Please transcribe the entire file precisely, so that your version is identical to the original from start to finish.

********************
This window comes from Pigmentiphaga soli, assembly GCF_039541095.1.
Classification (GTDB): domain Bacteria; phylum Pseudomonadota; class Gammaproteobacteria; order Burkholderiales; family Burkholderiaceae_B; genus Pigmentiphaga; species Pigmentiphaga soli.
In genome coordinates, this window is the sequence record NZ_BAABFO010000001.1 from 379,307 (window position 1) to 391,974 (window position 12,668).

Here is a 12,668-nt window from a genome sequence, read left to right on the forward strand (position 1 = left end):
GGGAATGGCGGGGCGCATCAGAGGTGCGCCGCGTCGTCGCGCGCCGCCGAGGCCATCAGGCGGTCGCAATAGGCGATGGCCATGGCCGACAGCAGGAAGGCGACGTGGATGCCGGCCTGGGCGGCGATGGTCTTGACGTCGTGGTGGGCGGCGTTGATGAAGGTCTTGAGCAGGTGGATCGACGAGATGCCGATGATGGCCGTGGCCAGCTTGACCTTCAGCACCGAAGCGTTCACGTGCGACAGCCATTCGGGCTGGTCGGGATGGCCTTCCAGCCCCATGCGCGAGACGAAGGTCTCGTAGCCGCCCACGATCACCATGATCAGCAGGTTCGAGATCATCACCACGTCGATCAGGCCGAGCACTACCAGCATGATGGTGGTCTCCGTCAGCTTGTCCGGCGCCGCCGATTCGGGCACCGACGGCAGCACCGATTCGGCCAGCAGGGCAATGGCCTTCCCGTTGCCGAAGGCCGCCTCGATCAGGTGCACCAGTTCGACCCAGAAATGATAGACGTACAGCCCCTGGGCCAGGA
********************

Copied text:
This window comes from Pigmentiphaga soli, assembly GCF_039541095.1.
Classification (GTDB): domain Bacteria; phylum Pseudomonadota; class Gammaproteobacteria; order Burkholderiales; family Burkholderiaceae_B; genus Pigmentiphaga; species Pigmentiphaga soli.
In genome coordinates, this window is the sequence record NZ_BAABFO010000001.1 from 379,307 (window position 1) to 391,974 (window position 12,668).

Here is a 12,668-nt window from a genome sequence, read left to right on the forward strand (position 1 = left end):
GGGAATGGCGGGGCGCATCAGAGGTGCGCCGCGTCGTCGCGCGCCGCCGAGGCCATCAGGCGGTCGCAATAGGCGATGGCCATGGCCGACAGCAGGAAGGCGACGTGGATGCCGGCCTGGGCGGCGATGGTCTTGACGTCGTGGTGGGCGGCGTTGATGAAGGTCTTGAGCAGGTGGATCGACGAGATGCCGATGATGGCCGTGGCCAGCTTGACCTTCAGCACCGAAGCGTTCACGTGCGACAGCCATTCGGGCTGGTCGGGATGGCCTTCCAGCCCCATGCGCGAGACGAAGGTCTCGTAGCCGCCCACGATCACCATGATCAGCAGGTTCGAGATCATCACCACGTCGATCAGGCCGAGCACTACCAGCATGATGGTGGTCTCCGTCAGCTTGTCCGGCGCCGCCGATTCGGGCACCGACGGCAGCACCGATTCGGCCAGCAGGGCAATGGCCTTCCCGTTGCCGAAGGCCGCCTCGATCAGGTGCACCAGTTCGACCCAGAAATGATAGACGTACAGCCCCTGGGCCAGGA